Review by Draven Katayama (loudlysilent)
“Lazarus” has been my go-to pick for an independent comic. Greg Rucka has created an immersive world that feels futuristic but entirely possible — even probable. The world is no longer run by nations but by families. Forever Carlyle, the protagonist, is the Lazarus of the Carlyle family. I like that Rucka has been exploring Forever’s identity issues: if her nagging suspicion that she is not a daughter of Malcolm Carlyle is confirmed, what does it mean for her to be the family’s protector and champion?
This issue starts on the day of the opening gala of the Conclave of the world-ruling Sixteen Families. It is the first time they have met in sixty-five years. Malcolm Carlyle is increasingly anxious over more families allying with Hock. He tells Forever to take some time to relax before the gala. Forever heads straight for the exercise room to pummel a punching bag. In walks Sonja Bittner, the Bittner Lazarus whom we met last issue. After a few moments of sword sparring and friendly conversation, we meet a delightful new character: Xolani Nkosi, the Lazarus of the Nkosi family.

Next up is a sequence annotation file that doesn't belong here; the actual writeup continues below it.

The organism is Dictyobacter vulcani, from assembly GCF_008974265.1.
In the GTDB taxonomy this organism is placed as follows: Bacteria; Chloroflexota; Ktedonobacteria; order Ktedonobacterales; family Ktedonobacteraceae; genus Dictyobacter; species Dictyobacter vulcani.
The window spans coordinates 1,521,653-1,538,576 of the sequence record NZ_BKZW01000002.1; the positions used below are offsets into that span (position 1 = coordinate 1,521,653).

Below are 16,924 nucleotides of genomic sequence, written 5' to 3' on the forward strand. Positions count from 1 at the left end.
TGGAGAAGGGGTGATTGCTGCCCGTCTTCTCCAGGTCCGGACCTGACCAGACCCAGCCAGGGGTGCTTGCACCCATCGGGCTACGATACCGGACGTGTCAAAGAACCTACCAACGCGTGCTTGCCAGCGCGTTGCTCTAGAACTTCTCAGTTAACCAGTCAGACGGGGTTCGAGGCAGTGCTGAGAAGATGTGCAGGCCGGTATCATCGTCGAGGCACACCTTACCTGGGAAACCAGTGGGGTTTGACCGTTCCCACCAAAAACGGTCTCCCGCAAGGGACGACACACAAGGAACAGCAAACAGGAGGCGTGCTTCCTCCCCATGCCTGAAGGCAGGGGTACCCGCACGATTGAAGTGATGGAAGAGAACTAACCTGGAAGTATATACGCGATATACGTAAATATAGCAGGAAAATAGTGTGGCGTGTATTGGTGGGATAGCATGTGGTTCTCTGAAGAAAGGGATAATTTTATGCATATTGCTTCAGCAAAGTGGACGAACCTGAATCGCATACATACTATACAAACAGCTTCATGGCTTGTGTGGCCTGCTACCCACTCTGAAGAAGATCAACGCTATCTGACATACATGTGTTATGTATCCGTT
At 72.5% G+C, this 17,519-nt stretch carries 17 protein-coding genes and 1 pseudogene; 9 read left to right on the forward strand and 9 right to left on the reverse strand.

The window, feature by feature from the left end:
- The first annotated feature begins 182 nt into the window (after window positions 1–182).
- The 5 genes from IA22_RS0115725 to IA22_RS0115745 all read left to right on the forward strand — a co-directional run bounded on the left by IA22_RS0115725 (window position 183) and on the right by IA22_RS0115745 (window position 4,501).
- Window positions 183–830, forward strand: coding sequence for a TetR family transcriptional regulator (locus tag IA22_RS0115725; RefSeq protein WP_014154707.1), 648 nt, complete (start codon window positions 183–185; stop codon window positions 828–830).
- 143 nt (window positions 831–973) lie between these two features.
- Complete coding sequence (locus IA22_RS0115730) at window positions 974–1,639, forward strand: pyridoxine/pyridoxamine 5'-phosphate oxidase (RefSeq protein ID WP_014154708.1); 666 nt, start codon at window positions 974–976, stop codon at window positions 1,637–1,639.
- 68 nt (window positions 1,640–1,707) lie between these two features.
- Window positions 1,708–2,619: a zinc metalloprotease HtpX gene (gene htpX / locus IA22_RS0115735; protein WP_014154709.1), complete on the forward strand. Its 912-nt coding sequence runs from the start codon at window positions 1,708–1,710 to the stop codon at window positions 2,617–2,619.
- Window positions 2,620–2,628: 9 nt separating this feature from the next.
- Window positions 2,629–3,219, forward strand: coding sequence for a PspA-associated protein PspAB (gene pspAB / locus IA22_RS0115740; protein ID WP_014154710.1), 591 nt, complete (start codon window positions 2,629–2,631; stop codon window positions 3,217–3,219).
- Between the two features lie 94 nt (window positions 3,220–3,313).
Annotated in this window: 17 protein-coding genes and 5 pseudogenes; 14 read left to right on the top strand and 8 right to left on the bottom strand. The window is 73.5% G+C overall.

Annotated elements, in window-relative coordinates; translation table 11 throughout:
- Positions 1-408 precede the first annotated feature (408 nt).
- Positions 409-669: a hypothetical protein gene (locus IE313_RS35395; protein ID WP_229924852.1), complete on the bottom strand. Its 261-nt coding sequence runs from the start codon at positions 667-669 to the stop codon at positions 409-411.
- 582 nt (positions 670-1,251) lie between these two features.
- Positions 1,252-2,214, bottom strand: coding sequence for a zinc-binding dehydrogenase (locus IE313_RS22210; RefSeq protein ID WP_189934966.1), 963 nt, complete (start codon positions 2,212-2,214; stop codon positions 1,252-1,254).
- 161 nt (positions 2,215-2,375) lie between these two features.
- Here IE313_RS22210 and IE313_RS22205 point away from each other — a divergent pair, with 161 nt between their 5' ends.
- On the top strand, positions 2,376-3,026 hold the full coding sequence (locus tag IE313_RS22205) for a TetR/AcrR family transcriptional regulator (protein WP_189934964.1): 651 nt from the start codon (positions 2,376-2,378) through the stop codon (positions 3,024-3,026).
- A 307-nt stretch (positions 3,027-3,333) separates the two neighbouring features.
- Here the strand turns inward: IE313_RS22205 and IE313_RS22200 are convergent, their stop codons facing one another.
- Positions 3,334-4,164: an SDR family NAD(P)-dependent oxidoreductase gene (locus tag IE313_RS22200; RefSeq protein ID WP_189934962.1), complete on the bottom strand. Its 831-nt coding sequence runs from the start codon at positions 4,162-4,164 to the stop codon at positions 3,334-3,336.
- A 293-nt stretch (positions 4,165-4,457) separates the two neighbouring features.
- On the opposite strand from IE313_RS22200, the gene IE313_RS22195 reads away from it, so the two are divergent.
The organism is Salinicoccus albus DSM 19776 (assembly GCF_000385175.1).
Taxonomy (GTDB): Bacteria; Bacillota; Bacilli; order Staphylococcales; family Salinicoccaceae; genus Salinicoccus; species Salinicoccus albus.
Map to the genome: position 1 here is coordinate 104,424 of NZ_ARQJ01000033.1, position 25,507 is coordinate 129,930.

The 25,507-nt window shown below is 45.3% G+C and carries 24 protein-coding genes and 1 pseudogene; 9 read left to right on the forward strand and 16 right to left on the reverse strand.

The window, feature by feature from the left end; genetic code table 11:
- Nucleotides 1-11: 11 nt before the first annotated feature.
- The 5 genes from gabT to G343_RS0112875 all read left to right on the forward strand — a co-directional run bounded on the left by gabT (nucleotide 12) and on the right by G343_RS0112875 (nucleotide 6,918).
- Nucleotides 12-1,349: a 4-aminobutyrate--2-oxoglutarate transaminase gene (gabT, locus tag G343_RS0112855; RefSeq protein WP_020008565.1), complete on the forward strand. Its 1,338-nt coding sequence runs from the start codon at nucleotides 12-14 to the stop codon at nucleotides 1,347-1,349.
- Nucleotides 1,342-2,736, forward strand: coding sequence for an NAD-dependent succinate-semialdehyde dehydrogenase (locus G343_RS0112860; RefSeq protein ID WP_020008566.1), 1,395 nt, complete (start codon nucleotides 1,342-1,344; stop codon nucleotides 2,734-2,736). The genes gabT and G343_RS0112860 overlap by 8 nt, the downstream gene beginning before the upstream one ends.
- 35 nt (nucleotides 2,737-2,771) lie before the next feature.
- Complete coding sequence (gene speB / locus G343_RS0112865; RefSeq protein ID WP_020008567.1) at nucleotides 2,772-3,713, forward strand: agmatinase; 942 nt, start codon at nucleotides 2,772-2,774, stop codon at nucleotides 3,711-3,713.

Actually, we’re in for a wave of new characters: the heads of the Armitage family; Sir Thomas; Cristof Mueller, the new Lazarus of the Rausling family. The central personal tension for Forever will be when Joacquim, the hunky Lazarus of the Morray family, takes her by the hand and leads her out onto the dance floor — an empty dance floor in full view of the guests. The final moments feature a teaser interaction between Sevara Bittner and Malcolm Carlyle, and a stunt by Jakob Hock.
Michael Lark’s and Santi Arcas’ art is detailed and impressive as always. Arcas shows particular care with the blending and shading of crimson-clad, sword-wielding Sonja Bittner’s outfit and hair. When Forever, Sonja, and Xolani duel with practice swords, the aerial, athletic movement invigorates the page with kinetic energy. This issue is beautifully drawn and fun to read, but there is no climax or major reveal yet. We do get a sizeable amount of back matter. Rucka is still unveiling his world — every page feels like walking through an elaborate, intriguing video game. I’m still hooked.
RATING: 7.8 out of 10
Release date: October 22, 2014